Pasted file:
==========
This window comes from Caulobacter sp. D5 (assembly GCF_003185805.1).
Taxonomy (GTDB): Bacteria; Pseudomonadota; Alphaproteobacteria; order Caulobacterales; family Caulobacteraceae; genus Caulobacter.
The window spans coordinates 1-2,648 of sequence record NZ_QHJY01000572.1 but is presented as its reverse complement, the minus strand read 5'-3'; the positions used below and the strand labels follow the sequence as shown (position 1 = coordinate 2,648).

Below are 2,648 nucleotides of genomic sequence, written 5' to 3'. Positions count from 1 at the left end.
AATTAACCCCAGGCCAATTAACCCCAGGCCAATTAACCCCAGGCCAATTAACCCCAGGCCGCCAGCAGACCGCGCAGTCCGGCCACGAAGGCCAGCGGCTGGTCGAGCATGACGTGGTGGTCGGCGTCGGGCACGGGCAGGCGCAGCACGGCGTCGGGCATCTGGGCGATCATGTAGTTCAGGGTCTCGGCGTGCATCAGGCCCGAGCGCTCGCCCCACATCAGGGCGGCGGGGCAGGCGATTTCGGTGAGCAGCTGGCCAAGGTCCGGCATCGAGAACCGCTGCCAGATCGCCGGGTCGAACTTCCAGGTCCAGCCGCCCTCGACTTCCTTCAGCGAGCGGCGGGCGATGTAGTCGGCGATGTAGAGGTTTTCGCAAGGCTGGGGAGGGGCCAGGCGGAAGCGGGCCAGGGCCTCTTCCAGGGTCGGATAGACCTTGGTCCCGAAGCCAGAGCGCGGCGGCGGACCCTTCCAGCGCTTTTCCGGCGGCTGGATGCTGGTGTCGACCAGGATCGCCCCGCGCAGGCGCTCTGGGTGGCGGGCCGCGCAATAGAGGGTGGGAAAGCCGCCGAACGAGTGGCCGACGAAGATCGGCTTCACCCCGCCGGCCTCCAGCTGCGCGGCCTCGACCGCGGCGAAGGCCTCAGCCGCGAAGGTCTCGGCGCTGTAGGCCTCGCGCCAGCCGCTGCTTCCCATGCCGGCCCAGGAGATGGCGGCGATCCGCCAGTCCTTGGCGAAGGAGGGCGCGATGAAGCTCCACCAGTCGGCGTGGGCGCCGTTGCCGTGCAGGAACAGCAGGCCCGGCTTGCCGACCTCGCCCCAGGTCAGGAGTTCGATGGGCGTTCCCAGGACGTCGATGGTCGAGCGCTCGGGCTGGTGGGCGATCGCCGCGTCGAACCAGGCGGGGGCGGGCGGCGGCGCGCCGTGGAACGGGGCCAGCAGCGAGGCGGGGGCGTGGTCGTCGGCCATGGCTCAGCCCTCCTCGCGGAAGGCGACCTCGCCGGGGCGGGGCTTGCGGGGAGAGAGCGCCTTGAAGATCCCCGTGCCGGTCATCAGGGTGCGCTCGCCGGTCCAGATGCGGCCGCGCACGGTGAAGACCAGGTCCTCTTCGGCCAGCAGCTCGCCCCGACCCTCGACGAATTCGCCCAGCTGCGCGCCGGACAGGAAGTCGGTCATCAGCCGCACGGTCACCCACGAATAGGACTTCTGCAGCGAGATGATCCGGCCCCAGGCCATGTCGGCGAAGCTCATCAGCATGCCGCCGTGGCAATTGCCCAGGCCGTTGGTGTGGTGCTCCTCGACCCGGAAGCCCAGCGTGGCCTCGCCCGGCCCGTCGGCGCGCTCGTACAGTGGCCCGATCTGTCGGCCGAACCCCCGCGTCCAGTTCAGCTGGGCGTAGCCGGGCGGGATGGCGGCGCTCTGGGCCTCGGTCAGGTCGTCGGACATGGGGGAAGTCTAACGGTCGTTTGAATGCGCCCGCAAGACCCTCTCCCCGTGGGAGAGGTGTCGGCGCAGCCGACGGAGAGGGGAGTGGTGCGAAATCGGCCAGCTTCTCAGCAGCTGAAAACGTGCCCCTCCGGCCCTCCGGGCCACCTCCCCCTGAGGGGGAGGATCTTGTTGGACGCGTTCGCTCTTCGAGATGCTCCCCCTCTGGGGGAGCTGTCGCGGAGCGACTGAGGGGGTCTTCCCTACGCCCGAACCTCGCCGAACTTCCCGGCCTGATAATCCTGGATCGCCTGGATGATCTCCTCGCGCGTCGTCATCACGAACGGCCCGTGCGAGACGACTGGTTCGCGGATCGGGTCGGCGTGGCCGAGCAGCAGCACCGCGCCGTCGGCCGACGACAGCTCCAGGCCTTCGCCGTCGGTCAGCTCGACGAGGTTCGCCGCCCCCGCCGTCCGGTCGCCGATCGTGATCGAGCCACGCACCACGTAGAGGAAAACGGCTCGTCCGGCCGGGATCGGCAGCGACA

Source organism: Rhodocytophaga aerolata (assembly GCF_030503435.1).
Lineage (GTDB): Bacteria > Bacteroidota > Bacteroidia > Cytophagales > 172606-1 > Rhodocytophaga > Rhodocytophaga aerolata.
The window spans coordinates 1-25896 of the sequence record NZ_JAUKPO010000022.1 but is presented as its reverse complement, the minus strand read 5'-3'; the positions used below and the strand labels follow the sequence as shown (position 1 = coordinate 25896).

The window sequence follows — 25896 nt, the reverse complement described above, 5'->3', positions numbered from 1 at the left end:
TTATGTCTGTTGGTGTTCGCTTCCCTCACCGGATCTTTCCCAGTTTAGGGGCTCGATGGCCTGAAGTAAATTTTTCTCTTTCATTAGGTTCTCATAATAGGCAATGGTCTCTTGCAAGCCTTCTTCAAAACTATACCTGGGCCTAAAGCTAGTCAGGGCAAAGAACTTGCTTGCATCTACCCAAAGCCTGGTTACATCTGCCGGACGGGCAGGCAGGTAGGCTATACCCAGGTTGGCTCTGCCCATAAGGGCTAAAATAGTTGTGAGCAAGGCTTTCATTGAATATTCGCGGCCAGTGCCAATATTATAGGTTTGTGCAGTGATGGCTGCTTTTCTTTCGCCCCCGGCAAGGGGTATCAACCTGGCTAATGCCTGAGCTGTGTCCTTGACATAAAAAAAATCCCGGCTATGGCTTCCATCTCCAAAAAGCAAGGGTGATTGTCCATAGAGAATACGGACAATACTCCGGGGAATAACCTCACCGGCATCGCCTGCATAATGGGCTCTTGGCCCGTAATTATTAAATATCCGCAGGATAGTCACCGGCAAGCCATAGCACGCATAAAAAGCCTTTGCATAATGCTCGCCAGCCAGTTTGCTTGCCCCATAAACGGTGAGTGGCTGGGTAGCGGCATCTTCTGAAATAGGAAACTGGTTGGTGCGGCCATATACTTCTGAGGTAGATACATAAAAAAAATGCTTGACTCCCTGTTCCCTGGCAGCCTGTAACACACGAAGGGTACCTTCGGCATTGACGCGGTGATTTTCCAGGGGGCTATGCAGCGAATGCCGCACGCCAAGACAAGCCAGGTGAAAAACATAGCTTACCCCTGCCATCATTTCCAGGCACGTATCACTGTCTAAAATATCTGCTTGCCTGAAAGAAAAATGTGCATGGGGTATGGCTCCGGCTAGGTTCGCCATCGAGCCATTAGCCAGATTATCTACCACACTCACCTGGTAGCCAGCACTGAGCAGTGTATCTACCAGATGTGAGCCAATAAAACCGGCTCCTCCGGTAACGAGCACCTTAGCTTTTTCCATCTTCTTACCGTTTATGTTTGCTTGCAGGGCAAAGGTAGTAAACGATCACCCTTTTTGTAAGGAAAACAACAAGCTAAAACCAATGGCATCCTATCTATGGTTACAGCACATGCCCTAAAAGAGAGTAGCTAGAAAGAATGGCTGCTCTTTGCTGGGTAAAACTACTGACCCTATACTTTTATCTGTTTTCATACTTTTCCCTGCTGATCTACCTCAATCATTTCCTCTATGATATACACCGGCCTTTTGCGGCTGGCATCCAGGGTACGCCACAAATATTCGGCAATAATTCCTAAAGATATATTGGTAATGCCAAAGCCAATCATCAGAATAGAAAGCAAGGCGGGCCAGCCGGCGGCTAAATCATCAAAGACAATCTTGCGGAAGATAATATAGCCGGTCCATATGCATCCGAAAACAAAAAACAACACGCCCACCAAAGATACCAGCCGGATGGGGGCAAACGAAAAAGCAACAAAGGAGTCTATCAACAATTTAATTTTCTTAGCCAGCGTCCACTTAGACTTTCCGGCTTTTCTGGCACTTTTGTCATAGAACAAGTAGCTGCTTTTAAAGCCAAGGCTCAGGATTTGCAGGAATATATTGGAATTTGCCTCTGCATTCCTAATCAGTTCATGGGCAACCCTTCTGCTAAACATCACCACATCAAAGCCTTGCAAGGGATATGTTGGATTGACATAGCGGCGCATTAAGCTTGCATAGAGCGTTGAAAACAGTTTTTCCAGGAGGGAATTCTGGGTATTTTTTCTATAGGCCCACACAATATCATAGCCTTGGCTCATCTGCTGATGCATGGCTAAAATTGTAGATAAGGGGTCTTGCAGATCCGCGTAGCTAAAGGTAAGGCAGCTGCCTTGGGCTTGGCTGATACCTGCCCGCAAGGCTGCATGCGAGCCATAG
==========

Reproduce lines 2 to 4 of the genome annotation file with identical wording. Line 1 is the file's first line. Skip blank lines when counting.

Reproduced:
Taxonomy (GTDB): Bacteria; Pseudomonadota; Alphaproteobacteria; order Caulobacterales; family Caulobacteraceae; genus Caulobacter.
The window spans coordinates 1-2,648 of sequence record NZ_QHJY01000572.1 but is presented as its reverse complement, the minus strand read 5'-3'; the positions used below and the strand labels follow the sequence as shown (position 1 = coordinate 2,648).

Below are 2,648 nucleotides of genomic sequence, written 5' to 3'. Positions count from 1 at the left end.